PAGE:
USS Hobson


USS Hobson

Minesweeper Hobson Cut Down In Collision With Carrier

By James Donahue

Among the horror stories within the annuals of the U.S. Navy is the loss of the minesweeper Hobson when it came in collision with the aircraft carrier Wasp in the North Atlantic in 1952. The 348-foot-long Hobson was no match for the massive Wasp, was sliced in two and sank so fast it took 176 sailors to the bottom with it.

After surviving active naval battles in both the European and Pacific Theaters of World War II, including a kamikaze attack, the Hobson was assigned to training duties off the Atlantic Coast until the Korean War outbreak in 1950. She was then assigned to the Atlantic Fleet, providing support in amphibious operations and plane guard for carriers.

The Hobson met her fate on April 26, 1952, while with the Destroyer Rodman and accompanying the Carrier Wasp on route to the Mediterranean. At about 10 p.m. that night the Wasp was recovering planes from a routine night flying operation while the Hobson and Rodman were steaming about 1000 yards behind to recover any pilots who might have to ditch.

When the wind suddenly changed, the Wasp turned into it, but the Hobson failed to receive the turning signal and continued steaming forward. She consequently steamed right across the oncoming bow of the carrier and was struck amidships on the starboard side. The collision turned the Hobson over on its port side and split the ill-fated ship in two. The stern of the minesweeper swung around and slammed into the Wasp’s bow, opening a gaping hole in the carrier.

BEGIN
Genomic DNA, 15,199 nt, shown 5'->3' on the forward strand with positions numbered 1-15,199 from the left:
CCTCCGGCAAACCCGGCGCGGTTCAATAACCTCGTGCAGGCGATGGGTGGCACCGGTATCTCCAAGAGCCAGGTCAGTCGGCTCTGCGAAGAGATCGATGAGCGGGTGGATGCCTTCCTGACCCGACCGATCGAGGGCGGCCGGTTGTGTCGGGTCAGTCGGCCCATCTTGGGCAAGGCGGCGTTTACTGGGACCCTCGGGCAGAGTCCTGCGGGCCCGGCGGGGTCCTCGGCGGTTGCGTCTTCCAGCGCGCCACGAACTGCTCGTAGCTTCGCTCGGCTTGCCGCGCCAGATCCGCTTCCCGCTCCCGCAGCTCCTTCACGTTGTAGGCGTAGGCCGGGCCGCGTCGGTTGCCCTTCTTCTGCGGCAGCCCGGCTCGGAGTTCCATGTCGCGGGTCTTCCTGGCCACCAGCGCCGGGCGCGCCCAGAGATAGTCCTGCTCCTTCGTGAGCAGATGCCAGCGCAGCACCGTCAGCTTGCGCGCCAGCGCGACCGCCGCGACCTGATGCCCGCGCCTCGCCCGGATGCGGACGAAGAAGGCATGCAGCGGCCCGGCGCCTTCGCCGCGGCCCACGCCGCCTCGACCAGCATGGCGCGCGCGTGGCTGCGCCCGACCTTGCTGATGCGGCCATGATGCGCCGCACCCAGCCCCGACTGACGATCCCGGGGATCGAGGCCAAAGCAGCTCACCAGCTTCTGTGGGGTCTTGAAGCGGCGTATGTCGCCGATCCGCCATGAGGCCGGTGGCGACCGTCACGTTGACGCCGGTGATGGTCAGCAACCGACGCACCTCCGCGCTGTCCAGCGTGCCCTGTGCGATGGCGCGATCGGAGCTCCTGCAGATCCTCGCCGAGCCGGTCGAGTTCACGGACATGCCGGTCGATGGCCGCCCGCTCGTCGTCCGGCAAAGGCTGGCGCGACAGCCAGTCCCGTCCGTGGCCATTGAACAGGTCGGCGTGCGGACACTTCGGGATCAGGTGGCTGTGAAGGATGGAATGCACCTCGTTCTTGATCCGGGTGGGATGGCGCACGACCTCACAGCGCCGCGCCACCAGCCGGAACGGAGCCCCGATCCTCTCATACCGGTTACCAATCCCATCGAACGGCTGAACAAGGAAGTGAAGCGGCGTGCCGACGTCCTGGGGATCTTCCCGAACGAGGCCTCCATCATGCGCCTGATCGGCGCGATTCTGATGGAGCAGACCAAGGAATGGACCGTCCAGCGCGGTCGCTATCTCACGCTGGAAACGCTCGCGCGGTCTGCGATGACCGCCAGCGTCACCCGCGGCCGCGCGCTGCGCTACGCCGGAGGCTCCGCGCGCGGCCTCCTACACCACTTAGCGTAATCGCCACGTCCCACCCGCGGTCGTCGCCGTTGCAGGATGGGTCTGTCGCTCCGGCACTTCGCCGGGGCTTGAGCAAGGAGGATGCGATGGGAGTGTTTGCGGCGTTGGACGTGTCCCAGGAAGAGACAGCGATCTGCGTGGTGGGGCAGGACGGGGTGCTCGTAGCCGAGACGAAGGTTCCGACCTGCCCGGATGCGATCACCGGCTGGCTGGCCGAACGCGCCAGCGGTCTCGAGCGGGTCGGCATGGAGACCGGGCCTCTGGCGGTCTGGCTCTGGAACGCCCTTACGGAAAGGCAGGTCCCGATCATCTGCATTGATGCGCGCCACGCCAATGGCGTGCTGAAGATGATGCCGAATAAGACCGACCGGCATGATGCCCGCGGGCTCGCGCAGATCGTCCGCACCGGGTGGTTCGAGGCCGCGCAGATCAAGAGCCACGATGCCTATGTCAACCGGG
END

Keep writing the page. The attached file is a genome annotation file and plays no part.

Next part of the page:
The Hobson sank within minutes, leaving a big oil slick around the carrier, which now was standing dead in the water. Most of the Hobson’s crew was below deck, asleep when the accident happened, and never had a chance. There were only 80 survivors out o a crew of 236. The commanding officer also died. Those who made it grabbed life jackets and rafts thrown out into the oil-slicked waters from the Wasp and Rodman.

The Wasp was in no danger of sinking and limped home after the crash. The hole in her starboard bow was 76-feet long.

It was a sad and unexpected end for a gallant ship. Commissioned in 1942, the Hobson served in every major US Naval action of the European War and then moved to the Pacific where she survived six bloody engagements in that theater. The ship received six Battle Stars and a Presidential Unit citation.


Great And Lost Ships Of The World